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Submission Preparation Checklist

As part of the submission process, authors are required to check off their submission's compliance with all of the following items, and submissions may be returned to authors that do not adhere to these guidelines.

  • The submission has not been previously published, nor is it before another journal for consideration (or an explanation has been provided in Comments to the Editor).
  • Full-length papers should be up to 8,000 words long (including notes and references).
  • Manuscripts should be submitted both as a Word document (see below for structure and style guidelines) and a PDF file. They should include the following: title of article, abstract, three to five keywords; main text; references; appendices; acknowledgements (as appropriate). A title page, including author names and affiliations should be submitted as a separate document.
  • Where available, URLs for the references have been provided.
  • Author names and any words or phrases that may allow reviewers to infer these names should not appear in the manuscript, its main text, references and appendices. They should only be included in the title page, which should be submitted separately.
  • Tables and table captions, figures and figure captions should be embedded in text in the position where they should ideally be placed. However, figures should also be submitted separately in jpeg format to allow sufficient quality and resolution (see below).
  • Any funding or grant awarding bodies should be acknowledged at the end of the paper.
  • The text adheres to the stylistic and bibliographic requirements outlined in the Author Guidelines.

Author Guidelines

Style and Conventions

Please prepare your manuscript as a Word document using A4 portrait page size and ‘normal’ margins (top 2.5 cm, bottom 2.5 cm, left 2.5 cm, right 2.5 cm). All text, including tables and figures, should be typed in Arial font. Main text and headings should be in font size 12, while the captions and titles of tables and figures, and the text in them are to be in font 11.

Line spacing should be single and a single line space should be left between paragraphs. Text should be right and left justified.

Use -ise/-isation endings rather than -ize/-ization (e.g. realisation, authorise etc.).  Use English spelling rather than American (centre, not center etc.) except for American proper names (e.g. Kennedy Space Center). 

Use italics for emphasis, not bold or underlining. 

Use bullets in the text to break up lists and the like, rather than a), b), c) etc. 

Use single quotation marks. Dates should be in the form of ‘day month year’, with a comma after the month e.g. 10 May, 1998, not May 10 1998 or 10th May 1998 or 10 May, 1998 or 10.5.98. Other examples include: from 2000–2016 (note the end dash, not a hyphen); from 11–15 December, 2016; from 1 January–15 December, 2015; between 1 January and 15 December, 2015.

In using numbers, spell out one to nine, use numerals after (except for page numbers, dates, percentages, special usages in text [e.g. Type 3], numbers in headings, tables, etc., ages, money, time and dates, temperature, dimensions). Spell out after a million (e.g. 1,000 100,000 1 million). Unless exact figures are important, round up or down large numbers – use your discretion, e.g. instead of 1,250,000; use 1.25 million; instead of 1,256,456; use over 1.25 million. Avoid beginning a sentence with numbers, but if avoidance is not possible, always spell out.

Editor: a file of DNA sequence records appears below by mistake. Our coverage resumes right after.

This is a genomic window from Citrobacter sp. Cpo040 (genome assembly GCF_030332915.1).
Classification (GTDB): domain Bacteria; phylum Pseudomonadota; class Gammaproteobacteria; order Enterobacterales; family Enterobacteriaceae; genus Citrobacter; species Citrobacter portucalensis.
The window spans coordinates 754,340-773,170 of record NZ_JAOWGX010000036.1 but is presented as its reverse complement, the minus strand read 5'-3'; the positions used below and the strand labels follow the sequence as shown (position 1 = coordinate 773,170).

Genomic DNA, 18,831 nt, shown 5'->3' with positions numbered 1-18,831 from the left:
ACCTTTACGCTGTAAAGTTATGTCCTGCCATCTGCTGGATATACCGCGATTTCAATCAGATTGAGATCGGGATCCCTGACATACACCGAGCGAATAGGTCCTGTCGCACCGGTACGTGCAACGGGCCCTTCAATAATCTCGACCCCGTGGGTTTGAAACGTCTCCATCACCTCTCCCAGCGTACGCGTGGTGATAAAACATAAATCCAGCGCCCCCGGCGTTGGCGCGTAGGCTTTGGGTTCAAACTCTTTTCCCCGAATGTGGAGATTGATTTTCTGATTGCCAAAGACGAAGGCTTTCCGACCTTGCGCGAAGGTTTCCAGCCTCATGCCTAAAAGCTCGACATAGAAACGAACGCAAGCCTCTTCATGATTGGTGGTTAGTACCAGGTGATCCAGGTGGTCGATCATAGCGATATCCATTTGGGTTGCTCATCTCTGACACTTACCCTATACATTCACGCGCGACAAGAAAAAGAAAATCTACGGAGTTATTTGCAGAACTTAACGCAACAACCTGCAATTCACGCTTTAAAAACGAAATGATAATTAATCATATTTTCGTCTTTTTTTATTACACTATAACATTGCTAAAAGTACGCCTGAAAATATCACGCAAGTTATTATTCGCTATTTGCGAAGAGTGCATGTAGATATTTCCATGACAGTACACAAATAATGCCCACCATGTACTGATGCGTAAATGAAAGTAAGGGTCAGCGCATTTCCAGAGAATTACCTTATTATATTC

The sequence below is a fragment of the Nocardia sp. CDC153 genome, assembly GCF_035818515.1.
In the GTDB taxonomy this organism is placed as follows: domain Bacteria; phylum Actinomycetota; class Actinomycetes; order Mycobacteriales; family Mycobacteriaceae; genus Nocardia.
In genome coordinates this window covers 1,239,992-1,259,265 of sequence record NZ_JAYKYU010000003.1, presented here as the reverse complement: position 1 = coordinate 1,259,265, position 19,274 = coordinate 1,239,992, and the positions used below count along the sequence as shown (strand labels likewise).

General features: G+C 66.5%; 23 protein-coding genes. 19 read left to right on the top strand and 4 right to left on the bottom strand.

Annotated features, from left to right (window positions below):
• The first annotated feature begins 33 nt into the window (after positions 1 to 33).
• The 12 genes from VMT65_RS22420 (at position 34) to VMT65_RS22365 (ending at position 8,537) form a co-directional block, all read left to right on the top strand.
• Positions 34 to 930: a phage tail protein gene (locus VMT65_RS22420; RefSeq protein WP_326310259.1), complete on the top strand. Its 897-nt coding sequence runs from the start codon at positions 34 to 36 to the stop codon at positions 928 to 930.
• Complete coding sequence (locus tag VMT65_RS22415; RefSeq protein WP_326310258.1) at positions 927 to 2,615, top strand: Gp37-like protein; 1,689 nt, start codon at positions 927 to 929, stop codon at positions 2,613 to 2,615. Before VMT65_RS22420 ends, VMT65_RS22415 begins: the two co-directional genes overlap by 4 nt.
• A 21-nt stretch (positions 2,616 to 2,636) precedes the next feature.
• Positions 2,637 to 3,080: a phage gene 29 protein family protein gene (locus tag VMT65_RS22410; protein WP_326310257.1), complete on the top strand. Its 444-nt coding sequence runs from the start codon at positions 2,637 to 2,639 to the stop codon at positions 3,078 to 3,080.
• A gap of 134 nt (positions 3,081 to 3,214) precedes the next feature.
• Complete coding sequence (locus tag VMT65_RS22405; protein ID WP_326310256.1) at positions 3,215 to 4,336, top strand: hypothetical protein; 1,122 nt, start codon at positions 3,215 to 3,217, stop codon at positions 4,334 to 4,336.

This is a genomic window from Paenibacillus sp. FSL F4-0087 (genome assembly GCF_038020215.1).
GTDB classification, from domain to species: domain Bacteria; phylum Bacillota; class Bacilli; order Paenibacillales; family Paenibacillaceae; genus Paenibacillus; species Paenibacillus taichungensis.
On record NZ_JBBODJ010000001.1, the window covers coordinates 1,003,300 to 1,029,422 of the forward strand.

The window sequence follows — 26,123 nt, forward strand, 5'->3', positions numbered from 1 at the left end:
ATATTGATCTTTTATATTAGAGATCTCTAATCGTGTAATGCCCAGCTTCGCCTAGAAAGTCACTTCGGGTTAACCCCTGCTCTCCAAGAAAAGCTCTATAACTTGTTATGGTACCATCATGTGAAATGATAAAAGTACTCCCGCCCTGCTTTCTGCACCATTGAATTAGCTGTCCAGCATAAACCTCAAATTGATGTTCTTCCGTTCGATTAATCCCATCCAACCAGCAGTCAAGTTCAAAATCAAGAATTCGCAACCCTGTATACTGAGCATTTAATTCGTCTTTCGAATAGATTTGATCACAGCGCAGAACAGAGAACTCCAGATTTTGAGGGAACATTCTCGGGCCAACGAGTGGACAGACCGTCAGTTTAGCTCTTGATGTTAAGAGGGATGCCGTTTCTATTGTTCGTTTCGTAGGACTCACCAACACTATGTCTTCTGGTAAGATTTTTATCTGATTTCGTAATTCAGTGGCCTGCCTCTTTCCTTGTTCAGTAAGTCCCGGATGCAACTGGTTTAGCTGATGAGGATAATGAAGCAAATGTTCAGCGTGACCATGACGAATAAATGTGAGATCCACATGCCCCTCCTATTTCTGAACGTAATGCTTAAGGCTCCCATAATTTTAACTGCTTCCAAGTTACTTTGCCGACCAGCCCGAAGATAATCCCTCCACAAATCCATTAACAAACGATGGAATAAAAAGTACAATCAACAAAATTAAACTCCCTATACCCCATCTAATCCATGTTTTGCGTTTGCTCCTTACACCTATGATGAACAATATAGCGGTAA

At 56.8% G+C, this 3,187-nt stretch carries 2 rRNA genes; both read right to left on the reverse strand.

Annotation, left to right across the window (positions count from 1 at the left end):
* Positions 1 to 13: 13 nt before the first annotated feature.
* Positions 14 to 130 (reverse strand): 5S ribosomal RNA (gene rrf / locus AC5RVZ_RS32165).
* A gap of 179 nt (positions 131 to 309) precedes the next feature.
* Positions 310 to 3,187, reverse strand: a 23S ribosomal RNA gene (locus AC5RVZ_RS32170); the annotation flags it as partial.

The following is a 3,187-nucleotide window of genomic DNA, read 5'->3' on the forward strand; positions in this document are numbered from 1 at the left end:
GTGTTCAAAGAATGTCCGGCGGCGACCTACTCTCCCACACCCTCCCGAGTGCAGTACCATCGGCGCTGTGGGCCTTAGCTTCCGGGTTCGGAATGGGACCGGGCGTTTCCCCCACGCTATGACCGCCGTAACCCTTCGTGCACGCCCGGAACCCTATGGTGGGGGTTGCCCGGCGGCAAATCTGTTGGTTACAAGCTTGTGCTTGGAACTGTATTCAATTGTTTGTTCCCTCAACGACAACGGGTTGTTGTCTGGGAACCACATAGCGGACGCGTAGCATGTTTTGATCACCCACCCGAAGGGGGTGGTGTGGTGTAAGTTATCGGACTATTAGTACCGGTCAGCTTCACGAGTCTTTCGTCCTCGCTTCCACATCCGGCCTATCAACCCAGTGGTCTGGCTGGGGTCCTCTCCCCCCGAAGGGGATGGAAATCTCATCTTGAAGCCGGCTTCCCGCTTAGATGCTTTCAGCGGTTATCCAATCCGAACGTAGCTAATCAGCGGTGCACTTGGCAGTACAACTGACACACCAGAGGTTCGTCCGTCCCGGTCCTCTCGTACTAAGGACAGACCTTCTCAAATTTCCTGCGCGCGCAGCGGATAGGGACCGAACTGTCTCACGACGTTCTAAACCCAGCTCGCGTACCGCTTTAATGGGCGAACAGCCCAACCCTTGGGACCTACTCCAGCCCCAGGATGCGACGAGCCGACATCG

In the main text, spell out ‘percent’. Inside brackets, use the % symbol, e.g. 12 percent and (12%).

When using abbreviations or acronyms, spell them out in full on their first use. In all subsequent uses, use the abbreviation. For the European Union, United Kingdom and United States, spell out at all times unless used as an adjective, e.g. US control, EU Commission, UK Parliament. Do not use full points within abbreviations or acronyms.

Structure

Sections and Headings

Divide your article into clearly defined and numbered sections. Subsections should be numbered 1.1 (then 1.1.1, 1.1.2, ...), 1.2, etc. (the abstract is not included in section numbering). Use this numbering also for internal cross-referencing: do not just refer to ‘the text’. Any subsection may be given a brief heading. Each heading should appear on its own separate line.

The highest heading level and the second heading level should be bold, capitalizing the initial letter of each word. The third heading level should be italic, with the initial letter of each word typed in capital.

Leave one line of space before and after each heading.

Abstract

Your paper should begin with an abstract of about 150 words. Do not include any references in your abstract.  

Keywords

Keywords should follows the abstract. Three to five keywords should be provided.

Main Text

The main text is to follow the abstract and keywords, presented in sections and subsection. 

Title Page

A title page should be prepared and submitted separately. This should include the title of the article, name(s) of author(s), full professional postal addresses, current affiliation and a clear indication of who the corresponding author is. In addition, the title page should include a short Biographical note on author(s).

Figures and Tables 

Maps, diagrams, charts and photographs should be referred to as ‘Figures’ and should be numbered in a single sequence in the order in which they are referred to in the paper.  

All figures should have brief descriptive captions. 

Figures should be embedded in text where you would ideally like them to appear and be supplied digitally as separate files. They should be jpeg files, and prepared in appropriate resolution: 1200 dpi for line art, 600 dpi for grey scale and 300 dpi for colour.

Tables should be numbered in a single sequence in the order in which they are referred to in the paper. They are to be embedded in the text where you would ideally like them to appear. All tables should be supplied as tables in Word, so that the text might be edited by the copy-editor.